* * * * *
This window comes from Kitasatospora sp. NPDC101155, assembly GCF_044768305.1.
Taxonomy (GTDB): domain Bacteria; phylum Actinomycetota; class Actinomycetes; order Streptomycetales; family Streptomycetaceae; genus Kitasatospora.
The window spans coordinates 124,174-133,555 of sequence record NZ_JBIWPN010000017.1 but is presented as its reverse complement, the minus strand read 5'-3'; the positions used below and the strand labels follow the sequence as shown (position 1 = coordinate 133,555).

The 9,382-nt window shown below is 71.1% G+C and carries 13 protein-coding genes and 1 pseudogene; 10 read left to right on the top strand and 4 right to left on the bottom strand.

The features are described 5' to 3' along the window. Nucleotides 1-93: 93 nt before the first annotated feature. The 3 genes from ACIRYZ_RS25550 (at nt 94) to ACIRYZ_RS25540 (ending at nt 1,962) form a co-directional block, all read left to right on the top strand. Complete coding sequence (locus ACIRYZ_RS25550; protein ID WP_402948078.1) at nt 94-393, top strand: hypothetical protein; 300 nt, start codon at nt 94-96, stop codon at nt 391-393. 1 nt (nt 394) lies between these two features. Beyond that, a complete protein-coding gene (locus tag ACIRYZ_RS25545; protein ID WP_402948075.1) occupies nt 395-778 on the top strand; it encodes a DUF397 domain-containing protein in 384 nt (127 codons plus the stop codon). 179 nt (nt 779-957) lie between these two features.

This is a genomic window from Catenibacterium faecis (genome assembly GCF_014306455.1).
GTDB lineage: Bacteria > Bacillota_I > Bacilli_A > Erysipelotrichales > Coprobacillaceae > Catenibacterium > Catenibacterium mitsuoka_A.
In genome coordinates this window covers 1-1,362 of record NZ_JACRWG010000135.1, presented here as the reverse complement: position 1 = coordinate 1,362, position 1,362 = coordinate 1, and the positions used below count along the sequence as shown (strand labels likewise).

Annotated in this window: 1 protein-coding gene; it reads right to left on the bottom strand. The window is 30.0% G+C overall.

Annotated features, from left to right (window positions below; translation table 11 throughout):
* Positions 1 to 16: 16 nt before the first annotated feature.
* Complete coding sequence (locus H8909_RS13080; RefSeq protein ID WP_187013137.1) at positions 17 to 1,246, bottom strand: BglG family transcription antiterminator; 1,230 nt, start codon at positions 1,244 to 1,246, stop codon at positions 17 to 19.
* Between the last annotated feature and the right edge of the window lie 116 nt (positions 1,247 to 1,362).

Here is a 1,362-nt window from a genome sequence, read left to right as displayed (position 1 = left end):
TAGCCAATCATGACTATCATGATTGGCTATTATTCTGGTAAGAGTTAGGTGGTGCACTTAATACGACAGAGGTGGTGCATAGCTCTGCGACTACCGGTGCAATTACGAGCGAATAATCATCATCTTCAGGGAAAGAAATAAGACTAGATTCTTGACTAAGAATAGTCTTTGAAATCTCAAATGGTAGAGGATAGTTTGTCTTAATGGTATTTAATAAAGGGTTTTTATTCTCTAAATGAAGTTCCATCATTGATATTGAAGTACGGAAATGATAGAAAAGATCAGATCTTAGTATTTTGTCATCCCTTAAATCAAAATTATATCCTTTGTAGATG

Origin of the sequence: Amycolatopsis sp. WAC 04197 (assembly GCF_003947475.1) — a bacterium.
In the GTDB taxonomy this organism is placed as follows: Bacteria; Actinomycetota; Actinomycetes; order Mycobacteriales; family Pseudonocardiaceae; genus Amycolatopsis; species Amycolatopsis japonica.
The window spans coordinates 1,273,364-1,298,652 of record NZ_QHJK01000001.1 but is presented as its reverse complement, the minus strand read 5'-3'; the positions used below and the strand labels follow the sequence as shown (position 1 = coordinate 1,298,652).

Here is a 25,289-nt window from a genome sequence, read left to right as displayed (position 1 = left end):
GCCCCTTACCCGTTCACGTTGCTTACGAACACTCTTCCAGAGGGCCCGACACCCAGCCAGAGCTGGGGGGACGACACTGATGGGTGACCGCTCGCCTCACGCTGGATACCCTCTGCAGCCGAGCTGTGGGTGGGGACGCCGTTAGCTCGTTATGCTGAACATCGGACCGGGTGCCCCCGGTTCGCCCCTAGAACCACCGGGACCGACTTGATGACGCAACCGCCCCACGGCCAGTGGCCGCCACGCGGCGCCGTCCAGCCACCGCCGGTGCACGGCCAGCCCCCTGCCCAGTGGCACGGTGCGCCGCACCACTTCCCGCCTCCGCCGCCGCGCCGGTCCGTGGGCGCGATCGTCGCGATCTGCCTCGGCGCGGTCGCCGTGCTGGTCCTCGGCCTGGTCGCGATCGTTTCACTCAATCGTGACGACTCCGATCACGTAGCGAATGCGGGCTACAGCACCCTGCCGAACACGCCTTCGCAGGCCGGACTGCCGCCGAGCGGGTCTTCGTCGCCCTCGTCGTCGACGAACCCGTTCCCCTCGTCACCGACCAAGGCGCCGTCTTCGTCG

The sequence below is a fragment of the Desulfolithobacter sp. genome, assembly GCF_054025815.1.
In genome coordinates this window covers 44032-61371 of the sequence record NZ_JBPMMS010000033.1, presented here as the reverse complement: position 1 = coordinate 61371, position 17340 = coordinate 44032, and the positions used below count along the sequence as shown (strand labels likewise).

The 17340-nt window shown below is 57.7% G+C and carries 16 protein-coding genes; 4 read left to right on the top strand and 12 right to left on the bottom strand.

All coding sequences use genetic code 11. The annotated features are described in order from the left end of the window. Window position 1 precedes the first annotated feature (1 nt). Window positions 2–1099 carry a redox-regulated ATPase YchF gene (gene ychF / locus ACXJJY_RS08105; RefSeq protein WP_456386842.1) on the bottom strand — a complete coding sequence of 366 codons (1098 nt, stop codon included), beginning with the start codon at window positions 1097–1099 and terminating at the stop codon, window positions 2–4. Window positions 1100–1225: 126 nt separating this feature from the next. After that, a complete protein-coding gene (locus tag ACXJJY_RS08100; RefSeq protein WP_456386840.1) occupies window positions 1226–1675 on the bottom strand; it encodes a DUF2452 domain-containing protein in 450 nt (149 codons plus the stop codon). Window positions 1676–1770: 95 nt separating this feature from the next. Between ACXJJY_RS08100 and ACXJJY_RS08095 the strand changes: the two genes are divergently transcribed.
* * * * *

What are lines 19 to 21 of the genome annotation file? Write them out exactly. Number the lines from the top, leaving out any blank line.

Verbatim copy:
Here is a 25,289-nt window from a genome sequence, read left to right as displayed (position 1 = left end):
GCCCCTTACCCGTTCACGTTGCTTACGAACACTCTTCCAGAGGGCCCGACACCCAGCCAGAGCTGGGGGGACGACACTGATGGGTGACCGCTCGCCTCACGCTGGATACCCTCTGCAGCCGAGCTGTGGGTGGGGACGCCGTTAGCTCGTTATGCTGAACATCGGACCGGGTGCCCCCGGTTCGCCCCTAGAACCACCGGGACCGACTTGATGACGCAACCGCCCCACGGCCAGTGGCCGCCACGCGGCGCCGTCCAGCCACCGCCGGTGCACGGCCAGCCCCCTGCCCAGTGGCACGGTGCGCCGCACCACTTCCCGCCTCCGCCGCCGCGCCGGTCCGTGGGCGCGATCGTCGCGATCTGCCTCGGCGCGGTCGCCGTGCTGGTCCTCGGCCTGGTCGCGATCGTTTCACTCAATCGTGACGACTCCGATCACGTAGCGAATGCGGGCTACAGCACCCTGCCGAACACGCCTTCGCAGGCCGGACTGCCGCCGAGCGGGTCTTCGTCGCCCTCGTCGTCGACGAACCCGTTCCCCTCGTCACCGACCAAGGCGCCGTCTTCGTCG

The sequence below is a fragment of the Desulfolithobacter sp. genome, assembly GCF_054025815.1.